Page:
Showbusiness was always in the air at Jonah Hill's home in Los Angeles.
Los Angeles, California
His family was friends with Henry Winkler of Happy Days fame.
"We got parents and then we got the Winklers," was how The Wolf of Wall Street star explains having the Fonz as a surrogate dad.
Jonah's mother Sharon Lyn was a costume designer. Meanwhile, the actor's father Richard was an accountant. That doesn't sound particularly glitzy until you learn that he crunched the numbers for the Guns N' Roses tours.
His older brother is Jordan Feldstein, the manager of Maroon 5 and Robin Thicke.
Unsurpsingly, it didn't take long for the aspiring actor, who was born in 1983, to be discovered.
His big break was engineered by Dustin Hoffman. In 2003, Jonah was writing and putting on plays in New York's East Village when he befriended The Graduate star's children Rebecca and Jake.
He so impressed their dad with improvised comedy that Dustin organised an audition for I ♥ Huckabees, the 2004 David O Russell film.
A few years later director Jude Apatow cast him as as a horny teenager in Superbad. He later remembered coming out of his tiny LA apartment and looking up to see an enormous billboard with his face on it.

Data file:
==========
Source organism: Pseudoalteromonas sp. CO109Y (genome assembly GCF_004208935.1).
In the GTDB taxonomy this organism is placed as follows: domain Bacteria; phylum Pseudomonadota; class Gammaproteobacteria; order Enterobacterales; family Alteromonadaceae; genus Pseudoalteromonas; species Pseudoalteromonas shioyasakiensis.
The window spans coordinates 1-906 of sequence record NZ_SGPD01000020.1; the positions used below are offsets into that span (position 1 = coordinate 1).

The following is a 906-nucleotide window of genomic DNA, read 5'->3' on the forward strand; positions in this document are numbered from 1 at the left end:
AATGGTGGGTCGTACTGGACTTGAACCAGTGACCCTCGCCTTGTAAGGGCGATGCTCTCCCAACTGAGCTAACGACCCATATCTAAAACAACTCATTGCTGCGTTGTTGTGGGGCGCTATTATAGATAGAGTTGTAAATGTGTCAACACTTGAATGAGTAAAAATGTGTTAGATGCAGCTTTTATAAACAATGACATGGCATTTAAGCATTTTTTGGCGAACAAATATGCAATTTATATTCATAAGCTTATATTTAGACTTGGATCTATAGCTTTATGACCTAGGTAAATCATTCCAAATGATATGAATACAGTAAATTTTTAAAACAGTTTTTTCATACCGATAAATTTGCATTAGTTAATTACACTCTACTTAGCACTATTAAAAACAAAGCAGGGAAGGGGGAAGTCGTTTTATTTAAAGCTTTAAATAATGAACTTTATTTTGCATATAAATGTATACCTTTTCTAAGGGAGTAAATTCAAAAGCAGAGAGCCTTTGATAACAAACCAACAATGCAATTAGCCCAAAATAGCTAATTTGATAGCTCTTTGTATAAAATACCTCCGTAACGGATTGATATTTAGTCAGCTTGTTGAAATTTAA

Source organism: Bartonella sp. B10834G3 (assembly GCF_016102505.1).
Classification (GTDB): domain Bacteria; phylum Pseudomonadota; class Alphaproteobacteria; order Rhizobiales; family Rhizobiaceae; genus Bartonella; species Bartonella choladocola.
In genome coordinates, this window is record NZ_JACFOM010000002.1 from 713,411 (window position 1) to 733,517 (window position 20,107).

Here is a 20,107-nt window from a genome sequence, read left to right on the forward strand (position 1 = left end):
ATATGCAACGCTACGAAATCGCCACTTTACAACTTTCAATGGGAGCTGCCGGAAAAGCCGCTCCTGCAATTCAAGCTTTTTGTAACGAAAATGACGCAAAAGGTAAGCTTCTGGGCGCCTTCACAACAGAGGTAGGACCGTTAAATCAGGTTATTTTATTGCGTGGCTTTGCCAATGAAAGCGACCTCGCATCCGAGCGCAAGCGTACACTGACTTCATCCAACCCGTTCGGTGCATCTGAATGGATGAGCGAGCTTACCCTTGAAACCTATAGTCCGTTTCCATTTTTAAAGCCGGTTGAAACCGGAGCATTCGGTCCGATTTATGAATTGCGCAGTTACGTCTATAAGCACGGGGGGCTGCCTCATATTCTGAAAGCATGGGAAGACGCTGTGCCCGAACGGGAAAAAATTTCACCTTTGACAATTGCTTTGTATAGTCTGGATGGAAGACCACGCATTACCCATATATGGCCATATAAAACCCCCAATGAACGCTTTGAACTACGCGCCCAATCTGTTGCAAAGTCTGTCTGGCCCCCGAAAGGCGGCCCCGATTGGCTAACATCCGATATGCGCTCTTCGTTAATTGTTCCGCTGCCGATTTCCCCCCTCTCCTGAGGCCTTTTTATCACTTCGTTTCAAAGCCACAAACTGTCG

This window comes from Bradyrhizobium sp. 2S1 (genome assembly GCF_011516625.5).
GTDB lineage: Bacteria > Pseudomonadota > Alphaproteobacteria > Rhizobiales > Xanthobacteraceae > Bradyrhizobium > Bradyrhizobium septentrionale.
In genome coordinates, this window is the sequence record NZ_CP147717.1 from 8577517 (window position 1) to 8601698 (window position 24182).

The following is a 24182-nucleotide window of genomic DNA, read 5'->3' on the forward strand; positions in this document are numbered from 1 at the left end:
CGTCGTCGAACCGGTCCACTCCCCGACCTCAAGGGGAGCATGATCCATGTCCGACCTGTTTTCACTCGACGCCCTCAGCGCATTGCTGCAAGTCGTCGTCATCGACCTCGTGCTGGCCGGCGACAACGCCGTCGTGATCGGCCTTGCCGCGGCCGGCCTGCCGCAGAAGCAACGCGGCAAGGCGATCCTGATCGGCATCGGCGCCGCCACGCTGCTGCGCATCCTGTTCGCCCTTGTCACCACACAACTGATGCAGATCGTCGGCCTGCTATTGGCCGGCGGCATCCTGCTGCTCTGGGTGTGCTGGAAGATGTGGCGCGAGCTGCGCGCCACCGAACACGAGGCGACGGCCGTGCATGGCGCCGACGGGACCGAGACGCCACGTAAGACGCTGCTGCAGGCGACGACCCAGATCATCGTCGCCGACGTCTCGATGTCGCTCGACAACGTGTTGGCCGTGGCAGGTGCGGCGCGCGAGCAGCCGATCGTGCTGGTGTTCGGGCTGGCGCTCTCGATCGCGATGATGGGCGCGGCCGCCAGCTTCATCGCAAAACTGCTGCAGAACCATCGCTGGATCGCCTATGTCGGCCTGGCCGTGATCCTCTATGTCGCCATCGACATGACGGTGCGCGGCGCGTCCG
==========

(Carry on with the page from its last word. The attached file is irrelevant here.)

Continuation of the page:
The Hill CV from that time shows a steady stream of comedy fare, with Jude at the helm: Knocked Up, Funny People and The 40-year-old Virgin.
After that came Moneyball, a movie about baseball with Brad Pitt. It provided the funnyman with a chance to emulate his heroes Dustin, Bill Murray and the late Philip Seymour Hoffman by allowing him to alternate between comedy and drama.
The film also gave him his first Oscar nomination. His mother Sharon was his date to the 2012 ceremony and had a ball.
"She was sitting next to Brad Pitt's mom; she was having the time of her life," recalls Jonah. "Owen Wilson's mom and her were talking all night! All the moms were there. It was a big thing, the moms. I love having her around."
The Academy Award nomination meant that his "number one idol" Martin Scorsese considered him for The Wolf of Wall Street, his satire about 90s trading excesses.
Playing an amoral financier dazzled by sex, money and drugs opposite an equally unlikeable Leonardo DiCaprio earned Jonah his second Oscar nod.
"The goal was to work with Martin Scorsese, and I got to do it and that's all I wanted in my creative life. That was my dream," says the new Hollywood hot shot, who is now worth $30 million.